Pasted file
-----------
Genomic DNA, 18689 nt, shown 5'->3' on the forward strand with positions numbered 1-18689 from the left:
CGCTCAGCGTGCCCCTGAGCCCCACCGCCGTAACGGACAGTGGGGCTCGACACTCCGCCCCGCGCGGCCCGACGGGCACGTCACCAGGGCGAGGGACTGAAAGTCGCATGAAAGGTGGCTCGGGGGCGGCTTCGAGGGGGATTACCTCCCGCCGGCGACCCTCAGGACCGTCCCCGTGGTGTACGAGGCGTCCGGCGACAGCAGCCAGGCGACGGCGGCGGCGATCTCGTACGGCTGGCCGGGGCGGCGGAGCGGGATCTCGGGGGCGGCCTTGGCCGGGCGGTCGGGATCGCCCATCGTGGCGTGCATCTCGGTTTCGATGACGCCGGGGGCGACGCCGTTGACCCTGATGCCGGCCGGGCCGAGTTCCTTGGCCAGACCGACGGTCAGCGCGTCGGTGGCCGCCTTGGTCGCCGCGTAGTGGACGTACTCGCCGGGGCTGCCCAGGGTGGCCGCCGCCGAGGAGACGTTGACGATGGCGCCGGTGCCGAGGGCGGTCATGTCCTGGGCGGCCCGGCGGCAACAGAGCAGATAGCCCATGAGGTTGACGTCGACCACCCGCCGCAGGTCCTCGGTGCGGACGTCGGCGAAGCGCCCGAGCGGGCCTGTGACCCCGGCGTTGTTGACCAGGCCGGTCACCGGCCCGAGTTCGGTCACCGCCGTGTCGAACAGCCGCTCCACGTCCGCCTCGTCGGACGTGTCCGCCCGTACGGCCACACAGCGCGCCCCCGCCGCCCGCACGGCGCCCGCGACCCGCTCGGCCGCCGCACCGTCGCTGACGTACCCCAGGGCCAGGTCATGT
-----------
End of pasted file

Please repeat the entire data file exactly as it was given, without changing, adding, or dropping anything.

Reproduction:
Genomic DNA, 18689 nt, shown 5'->3' on the forward strand with positions numbered 1-18689 from the left:
CGCTCAGCGTGCCCCTGAGCCCCACCGCCGTAACGGACAGTGGGGCTCGACACTCCGCCCCGCGCGGCCCGACGGGCACGTCACCAGGGCGAGGGACTGAAAGTCGCATGAAAGGTGGCTCGGGGGCGGCTTCGAGGGGGATTACCTCCCGCCGGCGACCCTCAGGACCGTCCCCGTGGTGTACGAGGCGTCCGGCGACAGCAGCCAGGCGACGGCGGCGGCGATCTCGTACGGCTGGCCGGGGCGGCGGAGCGGGATCTCGGGGGCGGCCTTGGCCGGGCGGTCGGGATCGCCCATCGTGGCGTGCATCTCGGTTTCGATGACGCCGGGGGCGACGCCGTTGACCCTGATGCCGGCCGGGCCGAGTTCCTTGGCCAGACCGACGGTCAGCGCGTCGGTGGCCGCCTTGGTCGCCGCGTAGTGGACGTACTCGCCGGGGCTGCCCAGGGTGGCCGCCGCCGAGGAGACGTTGACGATGGCGCCGGTGCCGAGGGCGGTCATGTCCTGGGCGGCCCGGCGGCAACAGAGCAGATAGCCCATGAGGTTGACGTCGACCACCCGCCGCAGGTCCTCGGTGCGGACGTCGGCGAAGCGCCCGAGCGGGCCTGTGACCCCGGCGTTGTTGACCAGGCCGGTCACCGGCCCGAGTTCGGTCACCGCCGTGTCGAACAGCCGCTCCACGTCCGCCTCGTCGGACGTGTCCGCCCGTACGGCCACACAGCGCGCCCCCGCCGCCCGCACGGCGCCCGCGACCCGCTCGGCCGCCGCACCGTCGCTGACGTACCCCAGGGCCAGGTCATGT